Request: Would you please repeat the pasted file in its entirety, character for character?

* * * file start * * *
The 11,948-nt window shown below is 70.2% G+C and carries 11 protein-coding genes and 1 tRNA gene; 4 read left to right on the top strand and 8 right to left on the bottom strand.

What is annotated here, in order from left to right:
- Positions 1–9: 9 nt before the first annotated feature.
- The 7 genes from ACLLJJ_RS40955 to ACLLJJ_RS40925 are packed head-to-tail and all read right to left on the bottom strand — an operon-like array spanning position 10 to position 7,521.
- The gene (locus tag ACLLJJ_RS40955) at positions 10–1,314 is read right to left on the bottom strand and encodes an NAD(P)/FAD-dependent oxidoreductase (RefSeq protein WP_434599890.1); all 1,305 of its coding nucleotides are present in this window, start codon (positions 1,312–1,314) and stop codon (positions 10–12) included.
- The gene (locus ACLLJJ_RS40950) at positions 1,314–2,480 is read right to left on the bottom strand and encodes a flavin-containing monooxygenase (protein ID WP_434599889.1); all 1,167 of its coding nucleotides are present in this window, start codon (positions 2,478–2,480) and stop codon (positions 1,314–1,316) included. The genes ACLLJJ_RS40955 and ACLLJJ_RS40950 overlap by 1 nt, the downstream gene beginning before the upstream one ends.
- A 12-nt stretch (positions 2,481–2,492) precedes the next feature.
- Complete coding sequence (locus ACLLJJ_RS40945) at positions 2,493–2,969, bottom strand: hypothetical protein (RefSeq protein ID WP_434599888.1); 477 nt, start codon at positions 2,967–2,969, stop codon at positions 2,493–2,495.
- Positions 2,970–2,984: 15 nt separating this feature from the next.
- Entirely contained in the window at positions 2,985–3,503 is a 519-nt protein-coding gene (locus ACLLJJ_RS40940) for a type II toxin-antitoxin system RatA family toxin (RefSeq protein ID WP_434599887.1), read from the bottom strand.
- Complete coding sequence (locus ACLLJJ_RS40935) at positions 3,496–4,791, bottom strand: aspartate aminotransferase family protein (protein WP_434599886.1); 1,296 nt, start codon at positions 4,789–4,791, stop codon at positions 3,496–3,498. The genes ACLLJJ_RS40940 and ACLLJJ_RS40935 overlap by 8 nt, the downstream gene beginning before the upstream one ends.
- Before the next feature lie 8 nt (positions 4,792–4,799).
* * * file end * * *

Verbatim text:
The 11,948-nt window shown below is 70.2% G+C and carries 11 protein-coding genes and 1 tRNA gene; 4 read left to right on the top strand and 8 right to left on the bottom strand.

What is annotated here, in order from left to right:
- Positions 1–9: 9 nt before the first annotated feature.
- The 7 genes from ACLLJJ_RS40955 to ACLLJJ_RS40925 are packed head-to-tail and all read right to left on the bottom strand — an operon-like array spanning position 10 to position 7,521.
- The gene (locus tag ACLLJJ_RS40955) at positions 10–1,314 is read right to left on the bottom strand and encodes an NAD(P)/FAD-dependent oxidoreductase (RefSeq protein WP_434599890.1); all 1,305 of its coding nucleotides are present in this window, start codon (positions 1,312–1,314) and stop codon (positions 10–12) included.
- The gene (locus ACLLJJ_RS40950) at positions 1,314–2,480 is read right to left on the bottom strand and encodes a flavin-containing monooxygenase (protein ID WP_434599889.1); all 1,167 of its coding nucleotides are present in this window, start codon (positions 2,478–2,480) and stop codon (positions 1,314–1,316) included. The genes ACLLJJ_RS40955 and ACLLJJ_RS40950 overlap by 1 nt, the downstream gene beginning before the upstream one ends.
- A 12-nt stretch (positions 2,481–2,492) precedes the next feature.
- Complete coding sequence (locus ACLLJJ_RS40945) at positions 2,493–2,969, bottom strand: hypothetical protein (RefSeq protein ID WP_434599888.1); 477 nt, start codon at positions 2,967–2,969, stop codon at positions 2,493–2,495.
- Positions 2,970–2,984: 15 nt separating this feature from the next.
- Entirely contained in the window at positions 2,985–3,503 is a 519-nt protein-coding gene (locus ACLLJJ_RS40940) for a type II toxin-antitoxin system RatA family toxin (RefSeq protein ID WP_434599887.1), read from the bottom strand.
- Complete coding sequence (locus ACLLJJ_RS40935) at positions 3,496–4,791, bottom strand: aspartate aminotransferase family protein (protein WP_434599886.1); 1,296 nt, start codon at positions 4,789–4,791, stop codon at positions 3,496–3,498. The genes ACLLJJ_RS40940 and ACLLJJ_RS40935 overlap by 8 nt, the downstream gene beginning before the upstream one ends.
- Before the next feature lie 8 nt (positions 4,792–4,799).